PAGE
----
This team is going to be great for years to come. They’ll have a rotation of Beckett, Dice K, Lester, and Buchholz going into next year. All young guys, all character guys that will be part of this team for years. Youk, Pedroia, Ellsbury, and Papi aren’t going anywhere any time soon. This team is only going to get better. This team is set up to start collecting AL East crowns.

The final thing that the Red Sox have going for them is the best fans in the world. Fans that aren’t fair-weathered like Yankee fans. Fans that know baseball. Fans that stick with their team, through good times and bad.

Let’s remember this during the final games of the season and into the playoffs.

And the people that keep bringing up 1978…. can kiss our asses.

Reality Bites

Well, it’s back to reality for New York after losing 2 out of 3 games in Yankee Stadium to the Tampa Bay Devil Rays. It’s sad times for Yankee fans when your season highlight is a 3-game sweep of the Boston Red Sox, dropping their lead to “only” 5 games.

Yankee fans can whine about having to “come down” after such an emotional series against Boston, but the facts remain. The Yankees caught the Red Sox at their most vulnerable. Boston was on the last leg of a 10-game road trip. Manny allegedly injured his oblique muscle, and J.D. Drew was sucking like his normal self. Anybody could have beat Boston those three days.

And how did both teams respond to such an “emotional” series? Philip Hughes, “Yankee Ace” of the future: 4 innings pitched with 4 earned runs in a loss against Tampa. Andy Pettite: 6 innings pitched for 11 hits and 5 earned runs (another loss). And the million-dollar man Roger Clemens put together another solid start today for a loss against Seattle (4 innings pitched, 8 hits, 5 earned runs). At the cost of only a million dollars, Clemens not only increased the Red Sox lead in the AL East but also helped Seattle inch closer to overtaking the wild card lead.

Meanwhile in Boston, the Sox have been playing kids against men and taking 2 out of 3 from Baltimore. I don’t know if anyone has heard about Clay Buchholz, the Red Sox rookie who threw a no hitter in only his second major league start, or Jon Lester, who has overcome cancer and is now 3-0 on the season, but the Sox are once again showing their superior pitching, farm system and front office. The reality is that this is just the first of many years to come of the Red Sox dominating the Yankees.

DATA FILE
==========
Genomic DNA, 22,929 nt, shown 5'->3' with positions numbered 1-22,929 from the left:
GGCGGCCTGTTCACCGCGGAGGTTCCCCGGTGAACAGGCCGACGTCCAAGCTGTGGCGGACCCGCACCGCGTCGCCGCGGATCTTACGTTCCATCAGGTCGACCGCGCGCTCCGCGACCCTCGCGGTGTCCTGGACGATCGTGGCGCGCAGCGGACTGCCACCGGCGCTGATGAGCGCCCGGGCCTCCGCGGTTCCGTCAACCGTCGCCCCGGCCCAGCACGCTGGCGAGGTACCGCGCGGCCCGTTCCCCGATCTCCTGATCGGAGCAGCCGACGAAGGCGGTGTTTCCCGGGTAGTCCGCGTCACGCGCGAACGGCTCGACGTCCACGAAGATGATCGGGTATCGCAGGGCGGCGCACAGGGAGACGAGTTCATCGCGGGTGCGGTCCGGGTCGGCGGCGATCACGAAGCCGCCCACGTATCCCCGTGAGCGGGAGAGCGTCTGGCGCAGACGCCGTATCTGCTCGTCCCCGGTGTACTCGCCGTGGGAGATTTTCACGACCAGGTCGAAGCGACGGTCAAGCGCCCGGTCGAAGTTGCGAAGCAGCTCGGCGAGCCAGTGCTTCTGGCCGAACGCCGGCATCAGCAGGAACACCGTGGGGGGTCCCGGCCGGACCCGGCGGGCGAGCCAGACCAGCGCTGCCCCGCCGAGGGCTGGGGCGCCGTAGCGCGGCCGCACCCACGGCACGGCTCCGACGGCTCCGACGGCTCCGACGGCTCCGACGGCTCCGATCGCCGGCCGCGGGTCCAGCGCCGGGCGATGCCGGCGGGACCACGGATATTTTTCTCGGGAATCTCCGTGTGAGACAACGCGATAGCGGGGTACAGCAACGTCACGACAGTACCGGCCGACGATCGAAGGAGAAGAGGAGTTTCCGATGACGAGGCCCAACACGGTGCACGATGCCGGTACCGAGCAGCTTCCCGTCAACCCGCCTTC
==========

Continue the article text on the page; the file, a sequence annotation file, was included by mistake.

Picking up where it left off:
The Yankees can have their emotional series win. The Red Sox are going to have the title.

In Theo We Trust

When the 2007 MLB trade deadline came and went without the Red Sox upgrading their offense, I was more than a little disappointed. I couldn’t see why G.M. Theo Epstein wouldn’t part with a couple of promising minor leaguers to land guys like Jermaine Dye or Mark Teixiera. I mean, these guys are proven all-stars who would make any lineup better. I thought the Red Sox wanted to win this year, not hope that these “kids” will make it to the show and provide Boston with a solid lineup for years to come. I was more interested in a 2-year rent-a-player who could help the team now. It felt like playing the stock market, hoping the future would be prosperous.

I was wrong.

Throughout this season, players like Pedroia, Papelbon, Delcarmen, Lester, Ellsbury and now Buchholz haven’t just contributed to the Sox lineup, they’ve solidified it.

Let’s take a look at the potential Red Sox lineup 2 years from now and how old each player will be:

Pitchers:
Beckett 29
Dice K 29
Lester 25
Buchholz 25
Delcarmen 27
Paplebon 29

Fielders:
1B: Youkilis 30
2B: Pedroia 26
OF: Crisp 30
OF: Ellsbury 26
OF: Moss 26

This core of players has the potential to be all-stars for the next several years. Maybe there is something to be said for having players mature and progress through your farm system, instead of selling off your talent for the high-priced flavor of the month. Just ask the Yankees how that has worked out for them.

The future is now in Boston… and the future looks bright.